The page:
Ethics are essentially rules we pledge to live by, based largely on morality. Legality concerns civil, criminal, or other societally-created systems of right or wrong, often based on morals and ethics, though not always.
With premise 1, the claim of absence from responsibility for all people professes too much. Whether we like it or not, or otherwise, personal responsibility and accountability—collectively, ownership—is a function of a civil society.
Example 4 –
Premise 1: All rap artists are legally responsible for the behavior of their fans.
Premise 2: Wilhelmina, a fan of rap, is convicted of homicide.
Conclusion: Therefore, Ice Cube deserves to be sentenced for Wilhelmina’s actions.
Here, premise 1 (“All rap artists are legally responsible for the behavior of their fans”) is false, because—as outlined in example 3—culpability is not necessarily the same as one’s own moral or ethical consideration. For instance, one may think an artist should not rap about killing members of an identity group—as was the case in Ice-T’s “Cop Killer”—though on a legal basis, this is inaccurate.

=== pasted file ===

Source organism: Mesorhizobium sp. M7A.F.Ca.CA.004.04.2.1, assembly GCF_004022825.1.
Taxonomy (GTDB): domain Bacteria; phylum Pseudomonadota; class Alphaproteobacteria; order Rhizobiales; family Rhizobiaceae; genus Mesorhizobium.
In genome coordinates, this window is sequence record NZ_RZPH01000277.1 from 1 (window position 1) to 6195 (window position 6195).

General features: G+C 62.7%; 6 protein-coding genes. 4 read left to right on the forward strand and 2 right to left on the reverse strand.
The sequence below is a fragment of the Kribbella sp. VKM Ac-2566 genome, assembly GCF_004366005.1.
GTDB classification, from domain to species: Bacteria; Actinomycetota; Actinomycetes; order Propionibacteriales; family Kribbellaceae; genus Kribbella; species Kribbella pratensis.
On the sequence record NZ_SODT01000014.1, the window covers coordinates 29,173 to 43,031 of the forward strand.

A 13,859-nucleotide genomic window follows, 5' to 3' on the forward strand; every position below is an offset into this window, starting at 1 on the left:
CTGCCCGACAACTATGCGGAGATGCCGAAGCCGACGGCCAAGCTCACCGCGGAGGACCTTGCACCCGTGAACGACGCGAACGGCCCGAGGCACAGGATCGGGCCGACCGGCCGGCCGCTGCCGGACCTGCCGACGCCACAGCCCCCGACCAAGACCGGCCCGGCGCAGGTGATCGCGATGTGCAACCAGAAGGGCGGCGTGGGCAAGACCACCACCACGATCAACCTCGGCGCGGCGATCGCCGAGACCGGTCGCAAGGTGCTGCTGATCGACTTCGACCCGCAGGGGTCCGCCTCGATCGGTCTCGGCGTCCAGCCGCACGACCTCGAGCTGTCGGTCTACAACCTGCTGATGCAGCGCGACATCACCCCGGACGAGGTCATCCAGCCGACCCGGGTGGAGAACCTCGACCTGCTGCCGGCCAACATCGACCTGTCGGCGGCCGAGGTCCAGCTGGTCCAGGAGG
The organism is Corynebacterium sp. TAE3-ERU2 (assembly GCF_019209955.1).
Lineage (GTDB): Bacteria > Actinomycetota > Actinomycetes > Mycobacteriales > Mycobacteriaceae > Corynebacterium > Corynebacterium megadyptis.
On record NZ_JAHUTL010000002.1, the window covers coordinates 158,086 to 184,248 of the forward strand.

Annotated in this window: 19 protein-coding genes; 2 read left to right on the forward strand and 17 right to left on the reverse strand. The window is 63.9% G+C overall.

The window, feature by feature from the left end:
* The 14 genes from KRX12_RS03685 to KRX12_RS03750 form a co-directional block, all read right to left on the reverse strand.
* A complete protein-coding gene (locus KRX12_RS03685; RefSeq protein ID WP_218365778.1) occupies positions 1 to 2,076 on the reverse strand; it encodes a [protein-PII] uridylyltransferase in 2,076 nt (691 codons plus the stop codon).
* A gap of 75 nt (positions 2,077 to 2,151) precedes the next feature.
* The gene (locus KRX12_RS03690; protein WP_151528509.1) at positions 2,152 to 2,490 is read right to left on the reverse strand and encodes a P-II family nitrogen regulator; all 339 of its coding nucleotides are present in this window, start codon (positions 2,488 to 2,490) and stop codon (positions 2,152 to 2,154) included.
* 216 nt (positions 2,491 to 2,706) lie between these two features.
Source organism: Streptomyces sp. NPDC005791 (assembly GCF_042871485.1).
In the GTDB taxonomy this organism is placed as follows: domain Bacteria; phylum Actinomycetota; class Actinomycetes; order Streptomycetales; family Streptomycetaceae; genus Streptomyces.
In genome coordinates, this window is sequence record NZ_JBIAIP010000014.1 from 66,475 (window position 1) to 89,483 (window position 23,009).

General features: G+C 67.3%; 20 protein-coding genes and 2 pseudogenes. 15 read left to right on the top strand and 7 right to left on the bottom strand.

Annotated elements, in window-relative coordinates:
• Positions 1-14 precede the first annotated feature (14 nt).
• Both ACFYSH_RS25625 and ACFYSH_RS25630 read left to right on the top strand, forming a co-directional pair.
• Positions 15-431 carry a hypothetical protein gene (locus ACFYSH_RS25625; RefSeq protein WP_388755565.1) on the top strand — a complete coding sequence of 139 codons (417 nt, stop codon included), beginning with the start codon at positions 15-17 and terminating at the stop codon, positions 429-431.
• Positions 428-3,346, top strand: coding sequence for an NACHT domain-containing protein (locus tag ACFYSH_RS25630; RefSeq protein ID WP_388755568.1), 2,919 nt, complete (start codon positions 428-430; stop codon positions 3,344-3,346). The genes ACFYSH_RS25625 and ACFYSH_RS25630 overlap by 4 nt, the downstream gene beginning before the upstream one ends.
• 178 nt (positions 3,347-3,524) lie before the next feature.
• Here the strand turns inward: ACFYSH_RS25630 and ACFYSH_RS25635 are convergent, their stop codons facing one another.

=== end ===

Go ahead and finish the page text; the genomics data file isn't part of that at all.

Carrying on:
Love it, hate it, or otherwise, the First Amendment protects freedom of speech, with certain permissible restrictions. If one determines that others SMO not to violate personally authoritative rules, prescriptions, or injunctions, these represent maladaptive cognitions—or self-disturbing beliefs.
I assist clients by identifying these rigid and extreme belief systems which often lead to emotional consequences (i.e., shame, guilt, sorrow, agitation, etc.) and behavioral reactions (e.g., steamrolling multiple copies of The Chronic). These emotive consequences and behavioral reactions may occur simultaneously.
Here are some examples of rigid beliefs that may lead to consequences:
· I ought never to be responsible for my own actions.
· Others must not use profane language.
· I should never have my sensibilities challenged.
· Others must respect my views.
· Society must not allow its citizens to hear hip hop music.
· Rap should never be anyone’s preferred musical genre.
As well, it isn’t uncommon to derive extreme beliefs from rigid expectations which further yield consequences.
Here are a few examples of these unhelpful combinations:
· I ought never to be responsible for my own actions, and if I were it would be awful.
· Others must not use profane language, and if they do it will devastate me.
· I should never have my sensibilities challenged, and if I do I don’t think I could stand it.
· Others must respect my views, and if they don’t it means I’m worthless.
· Society must not allow its citizens to hear hip hop music, and it does I don’t want to associate with anyone.
· Rap should never be anyone’s preferred musical genre, and if it is I can never accept such a choice.